This operation could be time consuming due to a number of factors: Delays experienced loading the lighters and the availability of them. Adverse swell conditions and availability of towing vessels. More than one ship in port working cargo could slow dispatch due to the inadequacy of the aforementioned equipment and labour.
On this occasion with the swell conditions light, the only other ship observed in port was one of the Royal Netherlands SS Co Hermes class. This ship to our delight departed some hours after our arrival, which ensured no shortage of lighters or other requirements to facilitate our loading operation.
After a couple of hours completing port entry requirements the first of our lighters was observed coming towards the ship. The bales of cotton were stacked four high above the sides of the lighter which seemed to be the safe height limit. The lighters used were of timber construction and bow shaped at each end. Their underwater timbers were copper sheathed to protect them from marine borers and growth. More lighters were soon to follow resembling mini apartment blocks, or as some commented ‘Noah’s Ark’ minus the animals.
On Salaverry we were looking forward to spending some part of Christmas Day berthed alongside in Callao, enjoying a break over the festivities. It was usual for PSNC ships to visit Callao twice each voyage. South bound discharging enroute to Chile and then again north bound loading for the UK. The shore delights on off er in this port were well known to all on board. Our anticipation for a good time to be had over the Christmas period was eagerly awaited.
I was one of the four cadets, being in port meant we were kept busy. Our work entailed assisting in getting the hatches ready to receive cargo, setting the derricks, and positioning the coir rope springs with wire tails for the lighters to make fast with alongside the working hatches. These coir ropes had to be rigged ready on the cargo hook waiting to be lowered to the lighters, thus enabling them to secure to the ship’s side in way of their designated hatch. This operation was achieved whilst the lighter still under tow came alongside. There was little room for error or misjudgement afforded during this operation, as the towing vessel was not secured alongside the lighter, but on a long tow line.
Once loading commenced the cadets generally were overseeing cargo was stowed as required, together with the laying of dunnage and rigging cluster lighting in the cargo working spaces. It soon became apparent the shore labour also wanted to be off the ship to spend Christmas with their families and friends. They worked expeditiously even going without their usual evening meal break. As the loading progressed during the evening there was great interest shown by some of our crew not involved in the cargo operation as to how the loading was progressing. Questioning how many lighters to go, to how many slings to go, up to the last one when some of the catering staff gave a cheer to see the completion of cargo.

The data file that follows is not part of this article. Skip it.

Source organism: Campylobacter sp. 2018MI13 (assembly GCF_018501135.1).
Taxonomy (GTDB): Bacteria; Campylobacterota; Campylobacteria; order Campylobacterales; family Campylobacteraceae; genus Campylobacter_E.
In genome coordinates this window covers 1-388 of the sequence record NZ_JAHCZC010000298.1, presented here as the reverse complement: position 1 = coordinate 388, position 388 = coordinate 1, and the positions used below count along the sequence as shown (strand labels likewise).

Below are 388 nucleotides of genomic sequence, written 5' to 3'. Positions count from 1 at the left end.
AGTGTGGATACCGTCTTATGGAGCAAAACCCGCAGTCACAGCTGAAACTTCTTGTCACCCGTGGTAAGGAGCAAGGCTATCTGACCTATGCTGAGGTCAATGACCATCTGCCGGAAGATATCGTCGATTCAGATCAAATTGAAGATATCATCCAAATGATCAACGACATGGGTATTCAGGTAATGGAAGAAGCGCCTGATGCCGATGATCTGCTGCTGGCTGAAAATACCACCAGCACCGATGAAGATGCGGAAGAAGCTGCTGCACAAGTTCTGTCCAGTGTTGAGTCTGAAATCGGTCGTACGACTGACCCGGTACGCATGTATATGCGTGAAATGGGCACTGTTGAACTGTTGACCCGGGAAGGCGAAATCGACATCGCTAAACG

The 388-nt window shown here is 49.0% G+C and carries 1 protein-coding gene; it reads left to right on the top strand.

This enthusiasm prompted one of these kind stewards to get the cadets a pot of coff ee (Irish) and some sandwiches, which was most welcomed. It was Christmas Eve after all. We consumed our unexpected supper on the hatch top whilst waiting for the last of the cotton to be stowed into number four hatch.
The ship was made ready for sea by the bosun, carpenter, lamp trimmer, three in the watch on deck, and three cadets. This number might sound adequate, however with ship side portable railings having to be put back in place adjacent to the completed hatches, lighter ropes secured, wood slab hatch covers put in place, (which then had to be covered with two tarpaulins, cleated and wedged), derricks, guys and preventers re-positioned a number of times during the securing of the hatches. The derricks were then secured by guying them off inside the line of ship.
Of course not all the hatches completed cargo work at the same time. This in turn staggered the work load. Once the bulk of the securing was completed the bosun and lamp trimmer were stood down as soon as possible to save on the overtime bill. The three cadets not being entitled to overtime payment just carried on as normal, doing what was required to be done. The Salaverry was a happy ship and we felt part of a team taking pride in doing what was asked of us. Once all shore personal had disembarked the accommodation ladder was raised by a hand winch until it was horizontal with the main deck and then secured. Bridge gear was tested and the anchor hove up, the anchor chain having been washed down with a deck hose. No fancy anchor washing system on these ships, or individual personal radio communication as used on today’s ships. The clock turned midnight and full away was rung with Salaverry heading in a northerly direction working up to her 13.5 knots service speed.
I recall on leaving the bridge thinking Santa would have a diffi cult job climbing down our yellow chimney which was emitting excess sparks and smoke. At last we were on our way for Callao. We three day work cadets were stood down feeling tired after a long day which had commenced 18 hours earlier. The 4 to 8 watch cadet assisted our Captain Ken Thomas who had kindly off ered to do the Chief Offi cer’s watch for him. The Chief Offi cer had been on his feet for the previous 20 hours also, without much of a break. It was the way of things in those days down that coast; we just got on with it.